Impressions of a place are about comparisons, surprises as they contrast with expectations, things that impress us and yet also the daily interactions and familiarities that turn a place into one's home. I love living in the FCT and having relocated (at least for now) from Lagos, it's only normal to make comparisons between the two cities. I've been looking out for similarities and so far I've found a few.
- You know the way the police guys shamelessy, no proudly collect the 20 bucks from the bus drivers. Nope! Haven't seen that around here (On second thoughts, maybe it's more on a professional level ... in offices, with cheques, with contracts)
- You know the way you just see mad people strutting around town and everybody just walks past like they are normal pedestrians like you. Nope!
- There's just one beggar on the road from my residence to my place of work in Garki. For someone like me who has lived all her life in Lagos excluding a few months away, you'll admit that this is strange. My mind just drifted towards that trailer-crammed Apapa route.
- I have never, I mean NEVER ever been stuck in traffic (Okay to be honest, I'm aware you have to watch the time these days. and that means no excuse for lateness anymore.) Queues build up but nothing extraordinary (except of course in times of the fuel scarcity) and besides, the traffic lights are functional. Again Think Apapa.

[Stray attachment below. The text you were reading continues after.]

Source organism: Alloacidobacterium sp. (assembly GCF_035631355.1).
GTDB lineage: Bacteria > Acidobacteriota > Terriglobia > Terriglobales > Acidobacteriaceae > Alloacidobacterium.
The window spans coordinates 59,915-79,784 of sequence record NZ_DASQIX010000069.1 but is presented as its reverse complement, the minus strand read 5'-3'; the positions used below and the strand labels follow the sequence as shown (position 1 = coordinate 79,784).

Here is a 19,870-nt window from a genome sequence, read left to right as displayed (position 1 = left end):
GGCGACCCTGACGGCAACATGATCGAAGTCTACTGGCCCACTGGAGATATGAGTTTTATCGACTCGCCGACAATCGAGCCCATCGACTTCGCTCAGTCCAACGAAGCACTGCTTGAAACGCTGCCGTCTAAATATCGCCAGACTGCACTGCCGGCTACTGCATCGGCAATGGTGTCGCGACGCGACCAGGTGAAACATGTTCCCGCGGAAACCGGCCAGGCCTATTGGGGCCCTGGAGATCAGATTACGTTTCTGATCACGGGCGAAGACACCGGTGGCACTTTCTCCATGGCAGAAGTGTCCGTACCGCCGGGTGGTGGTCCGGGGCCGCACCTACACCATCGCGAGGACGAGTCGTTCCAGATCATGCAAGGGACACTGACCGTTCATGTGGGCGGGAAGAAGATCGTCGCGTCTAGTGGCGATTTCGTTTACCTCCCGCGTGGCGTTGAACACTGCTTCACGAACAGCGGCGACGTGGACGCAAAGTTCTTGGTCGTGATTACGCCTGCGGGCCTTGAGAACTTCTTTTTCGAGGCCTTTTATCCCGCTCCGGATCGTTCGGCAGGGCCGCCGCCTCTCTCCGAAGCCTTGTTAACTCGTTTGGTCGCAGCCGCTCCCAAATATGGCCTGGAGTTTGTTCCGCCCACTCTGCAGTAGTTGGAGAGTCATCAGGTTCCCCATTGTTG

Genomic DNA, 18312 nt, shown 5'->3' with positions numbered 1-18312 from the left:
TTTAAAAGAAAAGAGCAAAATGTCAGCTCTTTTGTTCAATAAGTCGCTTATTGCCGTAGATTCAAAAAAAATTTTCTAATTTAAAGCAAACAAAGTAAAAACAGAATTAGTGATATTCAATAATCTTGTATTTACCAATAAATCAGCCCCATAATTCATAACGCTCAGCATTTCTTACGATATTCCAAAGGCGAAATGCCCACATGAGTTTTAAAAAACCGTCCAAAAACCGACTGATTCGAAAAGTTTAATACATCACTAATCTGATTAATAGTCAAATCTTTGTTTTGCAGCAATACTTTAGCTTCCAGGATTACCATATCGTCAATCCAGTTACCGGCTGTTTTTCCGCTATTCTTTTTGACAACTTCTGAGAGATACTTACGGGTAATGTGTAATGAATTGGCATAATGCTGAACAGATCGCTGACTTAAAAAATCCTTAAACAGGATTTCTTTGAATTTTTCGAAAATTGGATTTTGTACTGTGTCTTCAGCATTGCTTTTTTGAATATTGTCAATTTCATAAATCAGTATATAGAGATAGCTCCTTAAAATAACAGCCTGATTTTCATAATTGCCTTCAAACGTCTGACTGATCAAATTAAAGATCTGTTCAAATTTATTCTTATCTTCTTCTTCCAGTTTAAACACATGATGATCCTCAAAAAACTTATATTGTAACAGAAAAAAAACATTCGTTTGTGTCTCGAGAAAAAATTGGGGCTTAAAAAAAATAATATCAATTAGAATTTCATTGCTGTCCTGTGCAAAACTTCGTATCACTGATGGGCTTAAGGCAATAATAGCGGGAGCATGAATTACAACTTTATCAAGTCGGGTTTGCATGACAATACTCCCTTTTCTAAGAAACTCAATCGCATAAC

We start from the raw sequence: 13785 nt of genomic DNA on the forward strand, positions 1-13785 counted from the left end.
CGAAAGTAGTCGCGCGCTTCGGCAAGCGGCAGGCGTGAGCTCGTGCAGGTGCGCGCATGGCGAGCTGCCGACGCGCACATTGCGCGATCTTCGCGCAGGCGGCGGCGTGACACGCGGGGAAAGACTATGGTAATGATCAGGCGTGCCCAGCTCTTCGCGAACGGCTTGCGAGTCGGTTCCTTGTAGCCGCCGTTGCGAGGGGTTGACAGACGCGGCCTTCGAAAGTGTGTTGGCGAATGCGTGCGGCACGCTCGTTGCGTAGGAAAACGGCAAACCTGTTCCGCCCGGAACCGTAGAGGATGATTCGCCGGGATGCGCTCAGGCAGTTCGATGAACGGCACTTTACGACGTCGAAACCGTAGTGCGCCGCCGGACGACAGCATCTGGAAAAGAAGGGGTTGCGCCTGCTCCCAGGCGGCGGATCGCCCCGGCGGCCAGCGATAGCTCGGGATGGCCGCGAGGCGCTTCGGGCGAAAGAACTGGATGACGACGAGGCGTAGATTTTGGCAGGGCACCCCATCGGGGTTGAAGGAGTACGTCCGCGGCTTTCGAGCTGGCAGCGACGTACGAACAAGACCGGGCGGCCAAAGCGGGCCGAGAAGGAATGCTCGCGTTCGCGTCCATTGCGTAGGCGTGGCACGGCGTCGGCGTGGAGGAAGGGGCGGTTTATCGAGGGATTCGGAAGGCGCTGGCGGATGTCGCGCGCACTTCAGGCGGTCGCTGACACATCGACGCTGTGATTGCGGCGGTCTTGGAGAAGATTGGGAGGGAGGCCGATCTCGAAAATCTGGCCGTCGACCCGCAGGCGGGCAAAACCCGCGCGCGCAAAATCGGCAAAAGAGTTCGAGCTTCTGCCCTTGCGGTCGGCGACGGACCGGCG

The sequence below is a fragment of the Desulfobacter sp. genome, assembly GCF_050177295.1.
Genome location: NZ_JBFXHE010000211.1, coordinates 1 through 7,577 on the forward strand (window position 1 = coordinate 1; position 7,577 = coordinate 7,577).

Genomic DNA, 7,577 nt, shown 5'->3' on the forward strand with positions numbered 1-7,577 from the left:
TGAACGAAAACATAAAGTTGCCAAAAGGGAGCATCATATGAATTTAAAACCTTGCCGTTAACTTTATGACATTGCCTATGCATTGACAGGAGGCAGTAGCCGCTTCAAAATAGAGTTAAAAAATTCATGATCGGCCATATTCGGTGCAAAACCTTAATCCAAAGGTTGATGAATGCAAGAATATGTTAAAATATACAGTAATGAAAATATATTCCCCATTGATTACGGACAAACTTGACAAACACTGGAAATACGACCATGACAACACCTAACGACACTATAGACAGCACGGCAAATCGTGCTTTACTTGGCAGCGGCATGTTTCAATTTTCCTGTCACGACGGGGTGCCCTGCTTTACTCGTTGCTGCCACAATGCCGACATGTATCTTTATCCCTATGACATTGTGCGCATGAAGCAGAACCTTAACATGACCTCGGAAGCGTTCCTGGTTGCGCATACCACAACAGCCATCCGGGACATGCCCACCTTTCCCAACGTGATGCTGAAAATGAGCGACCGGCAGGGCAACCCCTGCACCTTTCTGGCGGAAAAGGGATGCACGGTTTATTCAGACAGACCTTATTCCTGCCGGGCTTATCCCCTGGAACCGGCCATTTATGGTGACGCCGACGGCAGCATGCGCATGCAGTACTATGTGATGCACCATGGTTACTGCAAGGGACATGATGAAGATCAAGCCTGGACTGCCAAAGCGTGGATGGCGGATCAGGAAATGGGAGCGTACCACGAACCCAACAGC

I had to go return to Lagos for a week and boy, I was battling with mixed feelings. First things, the sight of okadas, the yellows and blacks (buses and cabs) and the uniformed Owo da brought a smile to my face. It seemed everything was singing the line from Naeto-C's Kini Big deal that says, "One more thing: This is Las Gidi!" Didn't know I'd been gone for so long. Next, I was stuck in Apapa on my way from Victoria Island to Festac for THREE HOURS, not including the hour I spent on the island itself. Of course I got home with different kinds of aches. If I could describe Lagos in one word, I'd choose TOXIC but ... the kind of toxic addiction that eats deep into one's bloodstream and keeps you wanting to go back. Someone called it a strange romance and I couldn't agree more.
Nigerians, Lagosians, Abujans (or what are we called), what do you think? Got any experiences?
PHOTO CREDITS: ME and my camera!